Seventeen years ago, my life changed.   Everything I knew and thought in one instant vanished.  I was forced into a reality that I could not escape.

I had just begun my first year of college; I was studying Theater.  I was excited and felt like everything was as it should be.  My day was uneventful and I went through the day as everyone else.  Nothing special.  At that time, I was staying with my parents in Toronto, because my school was in downtown Toronto, it was easier and cost-effective to stay in Toronto.  I was married at the time and my wife, Melanie, was living in Burlington because her family was there and if she needed anything it was easier for her to get help.  She was also pregnant at the time and due any day.   On the weekends I would go back to Burlington and take care of my family.

I was heading home late that day because I stayed back at school to study and it was easier to practice the work I had for the following week, this was a Friday.  I remember packing my bag, putting all my books one by one and thinking,

“So glad it’s a Friday.”

I was walking out of the school and getting ready to jump into my car.  My cellphone rang.  I had a red Nokia phone, it was an analog phone, you couldn’t play games or take pictures or really do anything except take calls.  The phone was red because it had a cover on it, it was a Coca Cola theme.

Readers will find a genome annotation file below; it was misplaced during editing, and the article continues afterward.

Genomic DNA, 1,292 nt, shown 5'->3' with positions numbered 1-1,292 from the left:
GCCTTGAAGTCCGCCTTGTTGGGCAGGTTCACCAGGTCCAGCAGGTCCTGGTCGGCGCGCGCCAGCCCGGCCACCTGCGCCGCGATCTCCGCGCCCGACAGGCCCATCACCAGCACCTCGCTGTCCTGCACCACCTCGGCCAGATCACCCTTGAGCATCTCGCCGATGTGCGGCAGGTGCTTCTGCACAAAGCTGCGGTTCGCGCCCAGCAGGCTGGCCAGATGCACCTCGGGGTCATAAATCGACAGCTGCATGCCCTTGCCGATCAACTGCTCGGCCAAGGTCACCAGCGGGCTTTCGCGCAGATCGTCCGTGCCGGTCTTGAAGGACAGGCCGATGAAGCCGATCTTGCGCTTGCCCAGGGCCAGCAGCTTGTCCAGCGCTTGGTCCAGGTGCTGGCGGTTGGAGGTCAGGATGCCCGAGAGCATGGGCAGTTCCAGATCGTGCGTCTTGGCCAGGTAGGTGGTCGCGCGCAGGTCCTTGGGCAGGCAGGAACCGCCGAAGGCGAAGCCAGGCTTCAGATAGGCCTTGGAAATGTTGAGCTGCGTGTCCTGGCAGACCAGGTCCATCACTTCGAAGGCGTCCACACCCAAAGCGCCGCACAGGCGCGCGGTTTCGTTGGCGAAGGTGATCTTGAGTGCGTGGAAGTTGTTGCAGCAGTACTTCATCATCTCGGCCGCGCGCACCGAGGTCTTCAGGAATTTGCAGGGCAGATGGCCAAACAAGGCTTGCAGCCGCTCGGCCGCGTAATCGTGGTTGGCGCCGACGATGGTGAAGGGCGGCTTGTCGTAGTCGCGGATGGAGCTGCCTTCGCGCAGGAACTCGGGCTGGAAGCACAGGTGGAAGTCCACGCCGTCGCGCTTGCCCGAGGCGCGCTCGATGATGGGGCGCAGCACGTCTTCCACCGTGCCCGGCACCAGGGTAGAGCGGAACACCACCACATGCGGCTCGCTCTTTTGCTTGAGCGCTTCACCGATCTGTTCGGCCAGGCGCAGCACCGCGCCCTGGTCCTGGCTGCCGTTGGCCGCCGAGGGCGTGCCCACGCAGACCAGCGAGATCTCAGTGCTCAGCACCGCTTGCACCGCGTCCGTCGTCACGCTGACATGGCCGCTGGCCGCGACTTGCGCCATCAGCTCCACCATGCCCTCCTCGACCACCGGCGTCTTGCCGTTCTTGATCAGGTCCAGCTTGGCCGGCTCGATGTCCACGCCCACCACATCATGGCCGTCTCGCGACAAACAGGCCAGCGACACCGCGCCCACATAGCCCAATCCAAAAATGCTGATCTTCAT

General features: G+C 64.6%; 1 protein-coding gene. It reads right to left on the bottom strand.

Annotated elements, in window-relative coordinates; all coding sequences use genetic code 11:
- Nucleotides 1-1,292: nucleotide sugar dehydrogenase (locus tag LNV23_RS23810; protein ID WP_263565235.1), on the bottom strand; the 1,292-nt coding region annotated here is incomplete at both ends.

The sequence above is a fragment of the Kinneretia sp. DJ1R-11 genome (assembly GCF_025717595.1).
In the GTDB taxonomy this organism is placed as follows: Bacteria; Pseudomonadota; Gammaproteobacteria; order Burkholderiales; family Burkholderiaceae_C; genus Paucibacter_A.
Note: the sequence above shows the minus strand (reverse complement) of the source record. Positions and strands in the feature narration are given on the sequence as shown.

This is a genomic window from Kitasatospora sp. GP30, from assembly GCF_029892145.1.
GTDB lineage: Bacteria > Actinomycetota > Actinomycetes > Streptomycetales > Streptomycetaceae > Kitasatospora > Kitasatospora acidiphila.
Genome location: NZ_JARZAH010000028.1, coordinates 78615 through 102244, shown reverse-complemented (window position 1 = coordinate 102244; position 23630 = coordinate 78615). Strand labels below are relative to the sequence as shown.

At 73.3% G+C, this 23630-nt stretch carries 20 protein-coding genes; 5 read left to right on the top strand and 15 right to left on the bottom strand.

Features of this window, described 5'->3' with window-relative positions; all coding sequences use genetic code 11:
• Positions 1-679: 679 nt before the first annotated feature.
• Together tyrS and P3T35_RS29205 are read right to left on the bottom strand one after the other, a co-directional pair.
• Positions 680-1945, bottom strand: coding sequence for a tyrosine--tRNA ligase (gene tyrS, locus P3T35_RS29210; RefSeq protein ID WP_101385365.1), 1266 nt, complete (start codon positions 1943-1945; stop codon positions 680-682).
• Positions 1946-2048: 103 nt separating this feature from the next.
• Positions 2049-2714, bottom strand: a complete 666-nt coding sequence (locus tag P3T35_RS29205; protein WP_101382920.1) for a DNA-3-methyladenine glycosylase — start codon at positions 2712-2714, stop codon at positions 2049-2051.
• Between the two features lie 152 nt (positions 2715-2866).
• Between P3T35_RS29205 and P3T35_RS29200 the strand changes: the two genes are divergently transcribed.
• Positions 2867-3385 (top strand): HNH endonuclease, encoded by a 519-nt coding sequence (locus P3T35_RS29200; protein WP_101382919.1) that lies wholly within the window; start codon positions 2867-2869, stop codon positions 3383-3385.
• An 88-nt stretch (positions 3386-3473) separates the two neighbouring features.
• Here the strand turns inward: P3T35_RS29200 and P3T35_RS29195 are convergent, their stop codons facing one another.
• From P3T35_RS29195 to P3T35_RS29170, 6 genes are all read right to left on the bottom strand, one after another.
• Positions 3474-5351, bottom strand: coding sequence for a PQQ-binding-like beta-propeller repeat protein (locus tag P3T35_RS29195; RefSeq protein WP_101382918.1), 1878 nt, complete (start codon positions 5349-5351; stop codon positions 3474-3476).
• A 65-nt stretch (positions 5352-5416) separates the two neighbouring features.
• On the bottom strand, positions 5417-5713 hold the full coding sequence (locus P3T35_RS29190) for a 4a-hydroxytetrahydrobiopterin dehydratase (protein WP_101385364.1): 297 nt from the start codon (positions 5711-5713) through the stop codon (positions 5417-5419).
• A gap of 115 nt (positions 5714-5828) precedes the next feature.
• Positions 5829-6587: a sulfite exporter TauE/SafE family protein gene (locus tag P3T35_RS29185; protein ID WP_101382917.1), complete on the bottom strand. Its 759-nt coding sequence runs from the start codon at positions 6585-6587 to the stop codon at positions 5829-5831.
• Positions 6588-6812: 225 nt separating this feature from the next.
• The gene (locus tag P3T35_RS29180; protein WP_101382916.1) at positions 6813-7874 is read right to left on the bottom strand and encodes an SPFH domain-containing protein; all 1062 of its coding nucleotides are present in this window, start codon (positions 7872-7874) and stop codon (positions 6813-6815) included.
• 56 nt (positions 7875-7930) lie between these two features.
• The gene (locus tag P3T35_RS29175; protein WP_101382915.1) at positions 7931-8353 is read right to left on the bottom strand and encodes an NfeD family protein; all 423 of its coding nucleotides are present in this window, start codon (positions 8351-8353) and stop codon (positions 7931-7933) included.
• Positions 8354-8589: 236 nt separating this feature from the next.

I answered the phone.  It was my wife.  She told me that she was on the way to the hospital because she was going having contractions.  I did what any man does when told such news.  I asked if she was sure.  This I find is usually the moment in any man’s life where they truly show how naïve they are.  After the fact I know every man realizes how stupid it was to ask that of any woman.  There is a human being trying to push their way out of a woman’s body, pretty sure anyone would know if that is happening for real.  I told her I would race home and be on my way.

The next 2 hours I spent on the highway trying to get to the hospital in Burlington.  I remember it was raining.  I had a Toyota Tercel, forest green.  It was a sturdy car and always made sure I got to where I was going.


I walked into the hospital and by this point I was nervous and excited.  I was going to be a father for the third time.  I found my wife in a room by herself with her aunt there beside her.  I said hello and to her aunt and then looked at my wife and she looked exhausted already. I thought, well that was expected.